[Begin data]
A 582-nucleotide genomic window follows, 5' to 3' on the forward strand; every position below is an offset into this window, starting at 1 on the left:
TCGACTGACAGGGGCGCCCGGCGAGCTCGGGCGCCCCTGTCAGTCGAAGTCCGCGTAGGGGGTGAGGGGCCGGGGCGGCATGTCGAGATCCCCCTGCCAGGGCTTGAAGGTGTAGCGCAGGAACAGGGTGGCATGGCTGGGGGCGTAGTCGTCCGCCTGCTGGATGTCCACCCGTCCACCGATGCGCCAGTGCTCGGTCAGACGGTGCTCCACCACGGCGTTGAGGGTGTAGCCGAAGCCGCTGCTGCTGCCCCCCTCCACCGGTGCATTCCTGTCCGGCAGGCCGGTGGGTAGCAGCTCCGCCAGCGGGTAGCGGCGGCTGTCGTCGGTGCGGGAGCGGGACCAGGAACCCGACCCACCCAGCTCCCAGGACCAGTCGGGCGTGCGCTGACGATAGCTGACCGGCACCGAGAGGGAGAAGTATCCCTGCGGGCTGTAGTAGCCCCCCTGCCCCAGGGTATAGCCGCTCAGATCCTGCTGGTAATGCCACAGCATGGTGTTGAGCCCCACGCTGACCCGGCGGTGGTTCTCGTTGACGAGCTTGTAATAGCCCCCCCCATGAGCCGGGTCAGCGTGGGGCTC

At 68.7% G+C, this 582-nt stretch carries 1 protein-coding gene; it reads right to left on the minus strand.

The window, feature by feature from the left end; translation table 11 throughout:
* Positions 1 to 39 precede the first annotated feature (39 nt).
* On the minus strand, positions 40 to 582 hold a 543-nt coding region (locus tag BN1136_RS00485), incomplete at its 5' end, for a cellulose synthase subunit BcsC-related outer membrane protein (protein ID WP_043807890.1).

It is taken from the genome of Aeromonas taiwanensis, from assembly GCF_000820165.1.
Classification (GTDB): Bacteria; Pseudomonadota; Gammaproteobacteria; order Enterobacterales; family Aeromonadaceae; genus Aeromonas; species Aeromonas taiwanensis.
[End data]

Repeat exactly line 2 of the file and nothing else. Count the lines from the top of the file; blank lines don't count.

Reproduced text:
TCGACTGACAGGGGCGCCCGGCGAGCTCGGGCGCCCCTGTCAGTCGAAGTCCGCGTAGGGGGTGAGGGGCCGGGGCGGCATGTCGAGATCCCCCTGCCAGGGCTTGAAGGTGTAGCGCAGGAACAGGGTGGCATGGCTGGGGGCGTAGTCGTCCGCCTGCTGGATGTCCACCCGTCCACCGATGCGCCAGTGCTCGGTCAGACGGTGCTCCACCACGGCGTTGAGGGTGTAGCCGAAGCCGCTGCTGCTGCCCCCCTCCACCGGTGCATTCCTGTCCGGCAGGCCGGTGGGTAGCAGCTCCGCCAGCGGGTAGCGGCGGCTGTCGTCGGTGCGGGAGCGGGACCAGGAACCCGACCCACCCAGCTCCCAGGACCAGTCGGGCGTGCGCTGACGATAGCTGACCGGCACCGAGAGGGAGAAGTATCCCTGCGGGCTGTAGTAGCCCCCCTGCCCCAGGGTATAGCCGCTCAGATCCTGCTGGTAATGCCACAGCATGGTGTTGAGCCCCACGCTGACCCGGCGGTGGTTCTCGTTGACGAGCTTGTAATAGCCCCCCCCATGAGCCGGGTCAGCGTGGGGCTC